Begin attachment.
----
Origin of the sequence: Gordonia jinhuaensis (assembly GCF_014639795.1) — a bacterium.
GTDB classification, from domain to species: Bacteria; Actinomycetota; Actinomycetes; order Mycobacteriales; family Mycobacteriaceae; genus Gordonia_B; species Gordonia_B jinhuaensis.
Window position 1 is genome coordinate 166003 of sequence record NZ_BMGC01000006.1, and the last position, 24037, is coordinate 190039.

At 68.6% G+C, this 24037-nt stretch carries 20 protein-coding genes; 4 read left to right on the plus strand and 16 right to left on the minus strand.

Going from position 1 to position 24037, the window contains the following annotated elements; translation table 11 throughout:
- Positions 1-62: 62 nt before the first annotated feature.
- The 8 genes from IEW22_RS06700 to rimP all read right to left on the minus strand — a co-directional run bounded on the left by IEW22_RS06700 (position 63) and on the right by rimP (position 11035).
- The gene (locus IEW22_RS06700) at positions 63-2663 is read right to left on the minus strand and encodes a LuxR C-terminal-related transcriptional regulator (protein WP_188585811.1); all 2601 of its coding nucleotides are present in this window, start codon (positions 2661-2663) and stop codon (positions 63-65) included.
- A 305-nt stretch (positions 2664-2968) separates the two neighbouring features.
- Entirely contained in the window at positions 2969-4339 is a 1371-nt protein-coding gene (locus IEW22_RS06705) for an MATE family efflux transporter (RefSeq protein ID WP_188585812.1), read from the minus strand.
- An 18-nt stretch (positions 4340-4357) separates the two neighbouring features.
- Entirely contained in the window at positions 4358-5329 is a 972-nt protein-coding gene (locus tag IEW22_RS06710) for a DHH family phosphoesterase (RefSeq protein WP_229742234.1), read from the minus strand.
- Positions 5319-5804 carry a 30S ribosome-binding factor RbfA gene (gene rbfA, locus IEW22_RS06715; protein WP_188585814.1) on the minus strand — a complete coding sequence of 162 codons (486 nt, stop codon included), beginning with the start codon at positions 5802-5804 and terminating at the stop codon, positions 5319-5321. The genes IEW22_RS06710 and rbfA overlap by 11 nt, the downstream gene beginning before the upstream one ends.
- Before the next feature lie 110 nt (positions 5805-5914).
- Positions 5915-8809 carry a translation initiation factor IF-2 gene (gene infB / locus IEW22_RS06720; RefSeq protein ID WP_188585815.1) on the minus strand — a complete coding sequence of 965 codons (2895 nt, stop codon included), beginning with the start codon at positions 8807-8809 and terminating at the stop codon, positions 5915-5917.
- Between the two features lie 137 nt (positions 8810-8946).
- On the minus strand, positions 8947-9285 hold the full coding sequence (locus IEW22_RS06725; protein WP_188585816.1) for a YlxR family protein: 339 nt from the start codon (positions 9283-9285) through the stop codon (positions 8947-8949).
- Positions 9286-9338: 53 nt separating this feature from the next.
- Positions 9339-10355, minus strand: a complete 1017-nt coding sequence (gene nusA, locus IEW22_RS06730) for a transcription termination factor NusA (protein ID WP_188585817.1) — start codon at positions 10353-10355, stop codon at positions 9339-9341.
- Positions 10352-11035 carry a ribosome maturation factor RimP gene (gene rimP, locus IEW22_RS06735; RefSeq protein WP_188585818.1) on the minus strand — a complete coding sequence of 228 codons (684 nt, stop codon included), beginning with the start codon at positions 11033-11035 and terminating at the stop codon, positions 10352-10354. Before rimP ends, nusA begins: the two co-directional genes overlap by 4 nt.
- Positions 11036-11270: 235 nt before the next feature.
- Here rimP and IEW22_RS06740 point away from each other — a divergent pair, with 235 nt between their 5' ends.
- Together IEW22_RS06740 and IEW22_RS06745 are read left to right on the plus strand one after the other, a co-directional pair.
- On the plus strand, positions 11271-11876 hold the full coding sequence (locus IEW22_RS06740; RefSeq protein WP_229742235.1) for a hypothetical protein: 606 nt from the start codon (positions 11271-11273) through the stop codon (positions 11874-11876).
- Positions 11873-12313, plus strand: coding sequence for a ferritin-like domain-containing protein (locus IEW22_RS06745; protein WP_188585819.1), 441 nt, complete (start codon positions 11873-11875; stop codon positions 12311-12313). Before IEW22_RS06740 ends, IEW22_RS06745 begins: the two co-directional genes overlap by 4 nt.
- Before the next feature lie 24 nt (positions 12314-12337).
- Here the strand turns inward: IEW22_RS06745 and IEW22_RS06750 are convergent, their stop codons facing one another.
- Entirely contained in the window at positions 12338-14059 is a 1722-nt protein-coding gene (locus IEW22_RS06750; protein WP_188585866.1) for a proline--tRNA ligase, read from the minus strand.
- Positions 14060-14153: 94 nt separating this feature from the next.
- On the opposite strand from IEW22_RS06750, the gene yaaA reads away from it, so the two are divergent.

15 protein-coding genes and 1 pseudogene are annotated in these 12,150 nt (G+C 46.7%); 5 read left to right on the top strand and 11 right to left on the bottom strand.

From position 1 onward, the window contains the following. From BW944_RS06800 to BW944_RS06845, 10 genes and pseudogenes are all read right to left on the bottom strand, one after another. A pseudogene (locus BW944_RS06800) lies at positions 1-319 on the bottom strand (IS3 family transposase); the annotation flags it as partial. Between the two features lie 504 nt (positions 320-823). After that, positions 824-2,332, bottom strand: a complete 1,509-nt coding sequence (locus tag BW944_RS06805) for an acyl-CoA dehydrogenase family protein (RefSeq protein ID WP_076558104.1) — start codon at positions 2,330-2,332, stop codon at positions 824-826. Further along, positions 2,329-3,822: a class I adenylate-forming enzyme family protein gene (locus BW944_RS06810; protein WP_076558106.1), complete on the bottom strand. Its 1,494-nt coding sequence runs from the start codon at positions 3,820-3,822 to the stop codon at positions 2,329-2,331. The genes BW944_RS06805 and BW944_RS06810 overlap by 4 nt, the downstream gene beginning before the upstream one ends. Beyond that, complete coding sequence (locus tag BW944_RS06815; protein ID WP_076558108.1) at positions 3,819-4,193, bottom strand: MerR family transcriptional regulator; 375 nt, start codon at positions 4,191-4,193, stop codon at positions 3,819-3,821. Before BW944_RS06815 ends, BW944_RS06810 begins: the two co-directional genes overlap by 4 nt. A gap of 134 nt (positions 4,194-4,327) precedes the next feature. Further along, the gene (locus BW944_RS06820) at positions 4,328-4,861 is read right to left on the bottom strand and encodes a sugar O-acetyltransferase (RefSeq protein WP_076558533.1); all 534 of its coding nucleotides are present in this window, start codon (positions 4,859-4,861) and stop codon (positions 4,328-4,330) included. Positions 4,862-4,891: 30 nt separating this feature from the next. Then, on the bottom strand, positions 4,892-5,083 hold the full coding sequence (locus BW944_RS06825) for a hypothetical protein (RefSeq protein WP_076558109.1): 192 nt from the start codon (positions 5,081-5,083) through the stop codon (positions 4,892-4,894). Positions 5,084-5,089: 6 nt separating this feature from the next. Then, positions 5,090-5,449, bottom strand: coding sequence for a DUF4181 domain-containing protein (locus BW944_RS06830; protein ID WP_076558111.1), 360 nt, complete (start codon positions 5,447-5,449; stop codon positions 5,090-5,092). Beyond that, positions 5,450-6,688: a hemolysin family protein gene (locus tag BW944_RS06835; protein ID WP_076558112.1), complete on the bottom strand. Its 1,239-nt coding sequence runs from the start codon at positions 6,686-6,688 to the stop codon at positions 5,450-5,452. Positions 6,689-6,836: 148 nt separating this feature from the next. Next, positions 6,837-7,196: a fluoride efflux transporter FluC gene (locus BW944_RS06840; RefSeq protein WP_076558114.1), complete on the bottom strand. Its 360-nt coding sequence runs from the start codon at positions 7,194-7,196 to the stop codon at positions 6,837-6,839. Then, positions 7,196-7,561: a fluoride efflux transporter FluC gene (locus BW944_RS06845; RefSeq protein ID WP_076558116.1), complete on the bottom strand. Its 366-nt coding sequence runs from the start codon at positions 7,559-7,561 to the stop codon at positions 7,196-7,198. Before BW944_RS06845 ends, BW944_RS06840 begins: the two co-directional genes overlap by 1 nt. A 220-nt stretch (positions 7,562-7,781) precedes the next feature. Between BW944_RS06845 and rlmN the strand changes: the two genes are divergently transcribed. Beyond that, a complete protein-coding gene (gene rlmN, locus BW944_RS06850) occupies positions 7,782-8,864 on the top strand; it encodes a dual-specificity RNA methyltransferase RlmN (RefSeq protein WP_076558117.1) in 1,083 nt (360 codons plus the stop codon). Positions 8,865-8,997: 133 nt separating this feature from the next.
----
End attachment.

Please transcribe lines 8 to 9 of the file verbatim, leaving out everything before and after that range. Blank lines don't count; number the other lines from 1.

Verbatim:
- The gene (locus IEW22_RS06700) at positions 63-2663 is read right to left on the minus strand and encodes a LuxR C-terminal-related transcriptional regulator (protein WP_188585811.1); all 2601 of its coding nucleotides are present in this window, start codon (positions 2661-2663) and stop codon (positions 63-65) included.
- A 305-nt stretch (positions 2664-2968) separates the two neighbouring features.